Media Room

REMARKS AS PREPARED

Governor Kate Brown
Joint Committee on Student Success Testimony
April 11, 2019

Co-Chairs Roblan and Smith Warner, Co-Vice Chairs Knopp and Smith, members of the committee. For the record, I am Governor Kate Brown. I am here today to talk about the opportunity before us to invest in a seamless system of education that supports our students from cradle to career.

I applaud the work of the Joint Committee on Student Success. You did an amazing job listening to communities across the state and developing a plan that addresses the challenges faced by students, their families, and educators.

I appreciate you making early childhood a priority in the Student Success Act. Funding programs for young children and their families provides a tremendous return on our investment. When children enter kindergarten ready to learn, they are more likely to succeed throughout school -- this is especially true for children from low-income families. But high-quality and affordable child care and preschool are out of reach for too many families. This not only impacts children, it impacts parents and their ability to work.

As this legislation moves forward, I believe we must remain committed to those investments that have the greatest impact on improving opportunity for our children and our families, and our young and adult learners alike.   

This begins with Oregon delivering on a fundamental commitment: opening access to high-quality preschool for ten thousand children and expanding supports for families with children younger than three. This includes assistance with paying for quality child care, parenting education, and home visiting. Together, these programs help level the playing field for our most vulnerable children and families.

This is important because our students -- and our communities -- will see the results of these investments in early learning for years to come.  They are essential to Oregon closing persistent gaps in opportunity. And enabling us to put more students on the path to graduating high school and a promising future.

Second, our economy provides a once-in-a-lifetime chance to invest in Oregon’s public schools and ensure this new investment expands opportunity for every student, particularly our rural students, low-income students, and students in communities of color. These investments will give school districts an opportunity to provide every student with a well-rounded education. Your approach in providing options to districts also means they can reduce class sizes and increase classroom time for struggling students; expand learning pathways that build career skills and lead to a postsecondary degree; and promote the social and emotional development of every student along the way. Your approach enables districts and communities to develop a vision and a plan that meets their local needs.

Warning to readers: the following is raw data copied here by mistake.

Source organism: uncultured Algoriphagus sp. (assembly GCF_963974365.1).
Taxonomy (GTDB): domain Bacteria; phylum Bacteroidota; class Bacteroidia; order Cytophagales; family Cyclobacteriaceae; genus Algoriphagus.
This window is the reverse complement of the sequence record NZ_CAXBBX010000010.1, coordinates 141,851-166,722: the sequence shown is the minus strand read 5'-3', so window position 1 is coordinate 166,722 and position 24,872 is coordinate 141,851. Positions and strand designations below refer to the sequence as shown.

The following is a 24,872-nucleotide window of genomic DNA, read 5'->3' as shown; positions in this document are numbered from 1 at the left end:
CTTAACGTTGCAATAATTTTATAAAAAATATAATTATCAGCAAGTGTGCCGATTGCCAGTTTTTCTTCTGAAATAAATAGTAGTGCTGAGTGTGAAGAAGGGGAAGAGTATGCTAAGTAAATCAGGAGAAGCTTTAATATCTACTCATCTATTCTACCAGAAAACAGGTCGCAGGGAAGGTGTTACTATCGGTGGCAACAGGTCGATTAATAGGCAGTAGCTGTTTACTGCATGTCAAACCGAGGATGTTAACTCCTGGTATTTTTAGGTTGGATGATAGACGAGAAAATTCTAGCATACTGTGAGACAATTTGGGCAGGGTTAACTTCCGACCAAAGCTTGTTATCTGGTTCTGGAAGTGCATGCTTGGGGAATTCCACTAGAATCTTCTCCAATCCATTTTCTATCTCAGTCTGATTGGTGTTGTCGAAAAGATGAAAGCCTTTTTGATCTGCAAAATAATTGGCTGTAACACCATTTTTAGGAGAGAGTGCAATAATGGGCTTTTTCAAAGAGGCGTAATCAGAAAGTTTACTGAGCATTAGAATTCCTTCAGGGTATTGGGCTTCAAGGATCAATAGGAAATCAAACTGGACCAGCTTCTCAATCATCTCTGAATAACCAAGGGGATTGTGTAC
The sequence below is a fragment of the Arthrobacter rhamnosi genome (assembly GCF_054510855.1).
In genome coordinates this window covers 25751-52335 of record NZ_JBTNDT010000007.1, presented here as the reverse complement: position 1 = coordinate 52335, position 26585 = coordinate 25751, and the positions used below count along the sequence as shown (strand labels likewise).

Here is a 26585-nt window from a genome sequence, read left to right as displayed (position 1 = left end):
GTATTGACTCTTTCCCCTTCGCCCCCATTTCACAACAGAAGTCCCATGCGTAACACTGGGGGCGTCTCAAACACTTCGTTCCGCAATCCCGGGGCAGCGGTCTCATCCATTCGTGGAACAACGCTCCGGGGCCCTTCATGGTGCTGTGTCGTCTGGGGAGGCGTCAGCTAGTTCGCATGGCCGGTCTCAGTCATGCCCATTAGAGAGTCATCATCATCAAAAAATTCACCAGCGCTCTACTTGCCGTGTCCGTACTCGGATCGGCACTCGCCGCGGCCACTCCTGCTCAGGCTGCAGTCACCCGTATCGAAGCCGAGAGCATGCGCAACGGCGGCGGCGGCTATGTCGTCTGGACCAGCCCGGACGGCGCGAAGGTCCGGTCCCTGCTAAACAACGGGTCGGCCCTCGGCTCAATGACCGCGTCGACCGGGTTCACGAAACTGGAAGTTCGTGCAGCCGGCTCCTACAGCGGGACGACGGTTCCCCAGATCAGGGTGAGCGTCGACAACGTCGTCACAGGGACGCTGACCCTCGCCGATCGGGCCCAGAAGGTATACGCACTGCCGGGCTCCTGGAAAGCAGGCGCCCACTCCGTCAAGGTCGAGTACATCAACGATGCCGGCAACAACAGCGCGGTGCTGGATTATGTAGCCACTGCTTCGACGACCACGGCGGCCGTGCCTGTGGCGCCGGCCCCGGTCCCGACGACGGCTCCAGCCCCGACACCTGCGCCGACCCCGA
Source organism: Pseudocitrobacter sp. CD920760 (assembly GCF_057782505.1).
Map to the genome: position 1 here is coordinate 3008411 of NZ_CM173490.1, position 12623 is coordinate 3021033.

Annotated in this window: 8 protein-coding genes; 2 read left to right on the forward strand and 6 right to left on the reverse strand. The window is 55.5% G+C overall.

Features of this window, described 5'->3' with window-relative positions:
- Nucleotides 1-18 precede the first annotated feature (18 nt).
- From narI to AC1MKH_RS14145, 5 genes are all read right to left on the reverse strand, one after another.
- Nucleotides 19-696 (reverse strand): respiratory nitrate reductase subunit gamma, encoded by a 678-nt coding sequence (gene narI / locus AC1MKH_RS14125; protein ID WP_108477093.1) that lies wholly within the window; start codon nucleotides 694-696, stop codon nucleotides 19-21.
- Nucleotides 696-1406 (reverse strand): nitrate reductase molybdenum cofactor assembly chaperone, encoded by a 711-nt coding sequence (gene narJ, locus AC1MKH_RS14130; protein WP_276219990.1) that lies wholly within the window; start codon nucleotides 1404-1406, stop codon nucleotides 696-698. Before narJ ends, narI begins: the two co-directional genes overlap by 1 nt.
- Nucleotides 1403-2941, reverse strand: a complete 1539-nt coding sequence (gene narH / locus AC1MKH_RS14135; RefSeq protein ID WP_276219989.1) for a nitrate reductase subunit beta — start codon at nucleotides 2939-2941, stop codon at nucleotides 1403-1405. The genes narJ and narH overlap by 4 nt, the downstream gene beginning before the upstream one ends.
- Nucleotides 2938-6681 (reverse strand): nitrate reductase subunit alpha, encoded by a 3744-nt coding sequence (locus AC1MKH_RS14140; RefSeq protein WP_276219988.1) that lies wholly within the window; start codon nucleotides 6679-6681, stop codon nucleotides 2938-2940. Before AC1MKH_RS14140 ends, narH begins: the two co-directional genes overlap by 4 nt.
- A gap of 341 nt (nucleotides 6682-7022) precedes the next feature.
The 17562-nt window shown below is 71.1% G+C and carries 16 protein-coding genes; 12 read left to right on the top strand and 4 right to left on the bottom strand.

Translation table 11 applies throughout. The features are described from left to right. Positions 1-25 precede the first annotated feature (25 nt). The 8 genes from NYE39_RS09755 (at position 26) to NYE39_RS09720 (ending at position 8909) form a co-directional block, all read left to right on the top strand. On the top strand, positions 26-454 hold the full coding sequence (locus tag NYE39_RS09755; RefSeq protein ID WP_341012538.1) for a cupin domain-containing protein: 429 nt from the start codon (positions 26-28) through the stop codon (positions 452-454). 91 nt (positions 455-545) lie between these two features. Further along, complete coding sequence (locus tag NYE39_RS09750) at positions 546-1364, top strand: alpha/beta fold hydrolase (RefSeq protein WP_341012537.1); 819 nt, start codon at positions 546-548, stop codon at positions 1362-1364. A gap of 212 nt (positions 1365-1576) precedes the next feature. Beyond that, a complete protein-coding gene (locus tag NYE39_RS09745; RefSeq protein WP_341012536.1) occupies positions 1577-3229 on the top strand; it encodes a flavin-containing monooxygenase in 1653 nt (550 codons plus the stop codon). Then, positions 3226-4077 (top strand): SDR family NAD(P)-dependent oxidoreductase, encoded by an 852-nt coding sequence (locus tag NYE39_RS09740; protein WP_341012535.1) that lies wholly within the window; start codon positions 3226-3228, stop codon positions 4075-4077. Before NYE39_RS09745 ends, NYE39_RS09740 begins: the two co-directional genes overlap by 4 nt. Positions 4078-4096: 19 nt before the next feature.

For these investments to really make a difference, we must elevate those programs and practices that ensure every Oregon student is regularly attending school, reading proficiently by the end of third grade, on track to graduate by the end of ninth grade, and graduating high school on time with a plan for their future.  And to achieve all of these goals, we must support and hold every school district to the highest standards of excellence, accountability, and transparency.  We have to deliver results.

Lastly, while I am pleased with this committee’s work to strengthen our early education system and K-12 public schools, I am concerned about leaving out our students once they graduate from high school. I am concerned about working adults who are trying to attain more education in order to get a better job, and are not able to afford it.

I understand this Committee limited its scope to early learning and K-12, but I am asking you to reconsider and include measurable investments that will help our most vulnerable students and adults beyond high school.

There are two areas that could make the biggest impact.

The first one addresses affordability. Oregon remains among the bottom ten states in making financial aid available to students. As a result, many Oregon students struggle to complete college degrees.

The Oregon Opportunity Grant is our largest needs-based financial aid program, but its current income requirement is lower than requirements for federal financial aid -- which means many students, particularly working students, are not eligible. Investing $100 million in the Oregon Opportunity Grant would allow us to raise the income limit and serve sixteen thousand more students.

The second area that is critical to students and the economy is Career Technical Education programs at community colleges. Many students start a CTE track in high school and need to finish classes in community colleges in order to get a degree or certificate. In addition, working adults turn to CTE programs at community colleges in order to find a higher family wage job. By investing $70 million dollars into these programs, we can double the number of CTE certificates and degrees awarded over the next three years.

We know these programs have strong statewide support.

Education is the key for Oregonians to achieve economic prosperity. When struggling Oregonians have access to higher education and career training, they can lift themselves and their families out of poverty.

Thank you again for all of the thoughtful work you have done to craft this unprecedented investment in our students and our classrooms. I look forward to working with you as the legislation moves forward. Thank you.